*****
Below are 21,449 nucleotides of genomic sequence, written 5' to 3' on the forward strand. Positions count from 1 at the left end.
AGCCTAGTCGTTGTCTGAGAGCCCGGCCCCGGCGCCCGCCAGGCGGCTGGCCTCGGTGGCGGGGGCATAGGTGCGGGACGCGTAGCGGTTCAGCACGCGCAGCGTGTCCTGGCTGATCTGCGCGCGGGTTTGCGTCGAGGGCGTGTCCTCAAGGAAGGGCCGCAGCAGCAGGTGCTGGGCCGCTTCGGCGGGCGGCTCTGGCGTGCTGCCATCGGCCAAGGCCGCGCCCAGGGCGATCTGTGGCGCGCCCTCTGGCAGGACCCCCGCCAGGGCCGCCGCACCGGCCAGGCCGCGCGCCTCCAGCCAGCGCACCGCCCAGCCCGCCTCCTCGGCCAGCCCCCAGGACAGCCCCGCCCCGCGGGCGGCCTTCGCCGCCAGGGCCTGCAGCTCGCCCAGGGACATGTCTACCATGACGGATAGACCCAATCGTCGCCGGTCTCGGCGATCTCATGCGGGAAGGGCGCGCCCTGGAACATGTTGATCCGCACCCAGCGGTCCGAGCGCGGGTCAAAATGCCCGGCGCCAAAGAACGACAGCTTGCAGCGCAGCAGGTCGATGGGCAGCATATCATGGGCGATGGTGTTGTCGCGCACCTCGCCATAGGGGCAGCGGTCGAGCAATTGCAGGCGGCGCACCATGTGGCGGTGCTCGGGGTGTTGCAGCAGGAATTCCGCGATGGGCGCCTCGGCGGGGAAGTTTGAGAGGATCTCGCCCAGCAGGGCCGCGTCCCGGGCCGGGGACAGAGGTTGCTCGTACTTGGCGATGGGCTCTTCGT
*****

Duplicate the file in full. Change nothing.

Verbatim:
Below are 21,449 nucleotides of genomic sequence, written 5' to 3' on the forward strand. Positions count from 1 at the left end.
AGCCTAGTCGTTGTCTGAGAGCCCGGCCCCGGCGCCCGCCAGGCGGCTGGCCTCGGTGGCGGGGGCATAGGTGCGGGACGCGTAGCGGTTCAGCACGCGCAGCGTGTCCTGGCTGATCTGCGCGCGGGTTTGCGTCGAGGGCGTGTCCTCAAGGAAGGGCCGCAGCAGCAGGTGCTGGGCCGCTTCGGCGGGCGGCTCTGGCGTGCTGCCATCGGCCAAGGCCGCGCCCAGGGCGATCTGTGGCGCGCCCTCTGGCAGGACCCCCGCCAGGGCCGCCGCACCGGCCAGGCCGCGCGCCTCCAGCCAGCGCACCGCCCAGCCCGCCTCCTCGGCCAGCCCCCAGGACAGCCCCGCCCCGCGGGCGGCCTTCGCCGCCAGGGCCTGCAGCTCGCCCAGGGACATGTCTACCATGACGGATAGACCCAATCGTCGCCGGTCTCGGCGATCTCATGCGGGAAGGGCGCGCCCTGGAACATGTTGATCCGCACCCAGCGGTCCGAGCGCGGGTCAAAATGCCCGGCGCCAAAGAACGACAGCTTGCAGCGCAGCAGGTCGATGGGCAGCATATCATGGGCGATGGTGTTGTCGCGCACCTCGCCATAGGGGCAGCGGTCGAGCAATTGCAGGCGGCGCACCATGTGGCGGTGCTCGGGGTGTTGCAGCAGGAATTCCGCGATGGGCGCCTCGGCGGGGAAGTTTGAGAGGATCTCGCCCAGCAGGGCCGCGTCCCGGGCCGGGGACAGAGGTTGCTCGTACTTGGCGATGGGCTCTTCGT